The team believed they were the dregs of the organization due to the following mistakes in handling the customer satisfaction metric: The CEO and department heads (innocently) requested explanations for each poor customer satisfaction rating.

The manager pa.s.sed on this request to the team, without considering the affect it would have on them.

The manager never bothered to review the surveys for his team.

The team never bothered to use the survey reviews for anything other than appeasing the bosses.

Bottom line? The data was only being used by upper management to ensure service quality for the customers. And when the requests for more information came down stream (a good thing in itself), the surveys were taken "out of context" (the team believed they were hated by customers) and no one shared or looked at any of the positive comparison data.

This innocent behavior created stress, low morale, and a misperception of the level of satisfaction the customers had of the team.

After more than a year of this type of interaction, I was tasked with developing a scorecard for the key services in our organization. This team's service was one of our core services, so I visited them to develop their scorecard.

When I offered to include customer satisfaction on the scorecard, I met unexpected resistance. I was not aware of what they'd been going through on a bi-monthly basis.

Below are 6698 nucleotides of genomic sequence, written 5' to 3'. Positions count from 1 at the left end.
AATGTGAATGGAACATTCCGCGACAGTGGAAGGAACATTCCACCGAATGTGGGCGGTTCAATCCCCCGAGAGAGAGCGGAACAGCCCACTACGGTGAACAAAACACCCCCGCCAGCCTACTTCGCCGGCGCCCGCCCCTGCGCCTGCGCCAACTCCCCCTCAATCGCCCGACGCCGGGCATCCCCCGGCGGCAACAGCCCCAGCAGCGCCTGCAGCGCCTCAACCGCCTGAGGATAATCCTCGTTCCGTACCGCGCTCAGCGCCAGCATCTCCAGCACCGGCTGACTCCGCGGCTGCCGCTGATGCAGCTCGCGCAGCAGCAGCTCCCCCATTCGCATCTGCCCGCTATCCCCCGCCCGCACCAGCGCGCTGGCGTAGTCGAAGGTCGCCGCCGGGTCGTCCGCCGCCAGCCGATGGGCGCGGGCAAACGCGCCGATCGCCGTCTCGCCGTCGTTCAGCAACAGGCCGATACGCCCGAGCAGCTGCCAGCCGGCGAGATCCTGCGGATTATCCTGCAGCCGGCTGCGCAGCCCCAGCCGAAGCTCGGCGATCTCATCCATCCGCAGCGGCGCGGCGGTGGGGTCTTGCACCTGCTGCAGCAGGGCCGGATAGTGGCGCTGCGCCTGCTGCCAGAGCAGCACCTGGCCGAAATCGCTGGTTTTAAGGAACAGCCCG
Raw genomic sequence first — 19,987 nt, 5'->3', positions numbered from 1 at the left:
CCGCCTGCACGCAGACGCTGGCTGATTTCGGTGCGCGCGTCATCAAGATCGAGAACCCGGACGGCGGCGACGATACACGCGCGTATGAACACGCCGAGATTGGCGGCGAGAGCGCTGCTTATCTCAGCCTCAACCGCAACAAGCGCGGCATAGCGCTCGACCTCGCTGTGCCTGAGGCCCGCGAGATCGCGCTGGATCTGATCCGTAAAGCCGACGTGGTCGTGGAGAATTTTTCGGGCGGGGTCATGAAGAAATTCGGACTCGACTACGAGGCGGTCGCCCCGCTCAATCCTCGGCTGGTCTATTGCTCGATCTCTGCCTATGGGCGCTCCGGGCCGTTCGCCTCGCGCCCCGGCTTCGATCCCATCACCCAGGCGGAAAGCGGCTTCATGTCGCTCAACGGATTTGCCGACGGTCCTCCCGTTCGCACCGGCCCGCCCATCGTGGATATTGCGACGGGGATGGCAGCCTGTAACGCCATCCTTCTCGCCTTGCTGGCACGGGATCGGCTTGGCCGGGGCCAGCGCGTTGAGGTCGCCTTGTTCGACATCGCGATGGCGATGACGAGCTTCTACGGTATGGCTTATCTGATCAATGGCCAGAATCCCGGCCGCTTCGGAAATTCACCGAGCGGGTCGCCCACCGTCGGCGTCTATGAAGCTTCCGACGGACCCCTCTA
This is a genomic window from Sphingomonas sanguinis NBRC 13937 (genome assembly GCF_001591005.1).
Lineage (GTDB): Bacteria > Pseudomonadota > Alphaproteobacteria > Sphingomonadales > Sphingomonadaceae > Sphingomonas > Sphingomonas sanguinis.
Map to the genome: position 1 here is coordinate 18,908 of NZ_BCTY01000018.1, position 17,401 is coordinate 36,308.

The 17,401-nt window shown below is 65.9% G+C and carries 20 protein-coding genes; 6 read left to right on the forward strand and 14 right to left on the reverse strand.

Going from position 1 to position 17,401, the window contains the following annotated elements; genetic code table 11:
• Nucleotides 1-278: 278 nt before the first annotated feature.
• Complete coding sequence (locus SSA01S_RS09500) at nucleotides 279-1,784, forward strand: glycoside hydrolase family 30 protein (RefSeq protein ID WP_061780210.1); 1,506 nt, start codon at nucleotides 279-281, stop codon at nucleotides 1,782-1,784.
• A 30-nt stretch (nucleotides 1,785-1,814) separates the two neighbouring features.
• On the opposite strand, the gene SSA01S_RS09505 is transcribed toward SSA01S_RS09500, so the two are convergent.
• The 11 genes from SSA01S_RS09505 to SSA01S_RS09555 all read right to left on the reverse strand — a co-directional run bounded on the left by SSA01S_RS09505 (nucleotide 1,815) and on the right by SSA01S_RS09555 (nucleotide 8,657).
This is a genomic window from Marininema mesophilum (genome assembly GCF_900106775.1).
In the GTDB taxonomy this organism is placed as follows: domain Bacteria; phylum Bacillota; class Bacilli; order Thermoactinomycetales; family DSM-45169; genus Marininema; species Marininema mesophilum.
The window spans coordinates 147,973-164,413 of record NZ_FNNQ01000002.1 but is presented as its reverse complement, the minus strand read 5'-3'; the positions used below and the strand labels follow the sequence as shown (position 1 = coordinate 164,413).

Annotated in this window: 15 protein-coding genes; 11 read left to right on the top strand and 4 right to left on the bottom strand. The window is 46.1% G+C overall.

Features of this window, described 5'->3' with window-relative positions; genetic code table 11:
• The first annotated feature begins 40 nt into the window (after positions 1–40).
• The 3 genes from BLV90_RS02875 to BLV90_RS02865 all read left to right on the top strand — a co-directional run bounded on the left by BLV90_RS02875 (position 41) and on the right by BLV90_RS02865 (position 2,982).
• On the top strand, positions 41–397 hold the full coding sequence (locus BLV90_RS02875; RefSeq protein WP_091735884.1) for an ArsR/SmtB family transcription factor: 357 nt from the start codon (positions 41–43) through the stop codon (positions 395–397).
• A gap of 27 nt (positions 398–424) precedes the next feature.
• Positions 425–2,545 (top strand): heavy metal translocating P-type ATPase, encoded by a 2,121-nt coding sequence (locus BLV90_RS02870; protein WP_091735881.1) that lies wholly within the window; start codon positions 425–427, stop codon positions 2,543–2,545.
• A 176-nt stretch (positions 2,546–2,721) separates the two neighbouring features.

I knew that customer satisfaction ratings were consistently a strength in the larger organization, and I was sure that this service would be no different. But the team was just as confident that the ratings would be horrendous. They also argued that since each of the customer satisfaction surveys were administered to customers who had had problems (hence the need for the second-level support they provided), the results would be skewed against them.

Again, I tried to a.s.sure them that this was not normal for the organization. And again, speaking from their observations and experience, they a.s.sured me it was going to be ugly.

One of my best moments working with metrics happened when I presented the full metrics on customer satisfaction to this team. It turned out that the ratio of highly satisfied customers compared to those who gave them lower ratings was far higher than the team realized. In fact, the team's customer satisfaction ratings were consistently ten-to-one in favor of good service!

While the team, their manager, and I were very happy about the outcome, it was enlightening to all of us how such a seemingly logical use of a metric could cause so much harm.

The damage to the team's morale was enough to confirm for me the need to be extremely careful with metrics.

Misuse of Metrics: The Good, the Bad and the Ugly.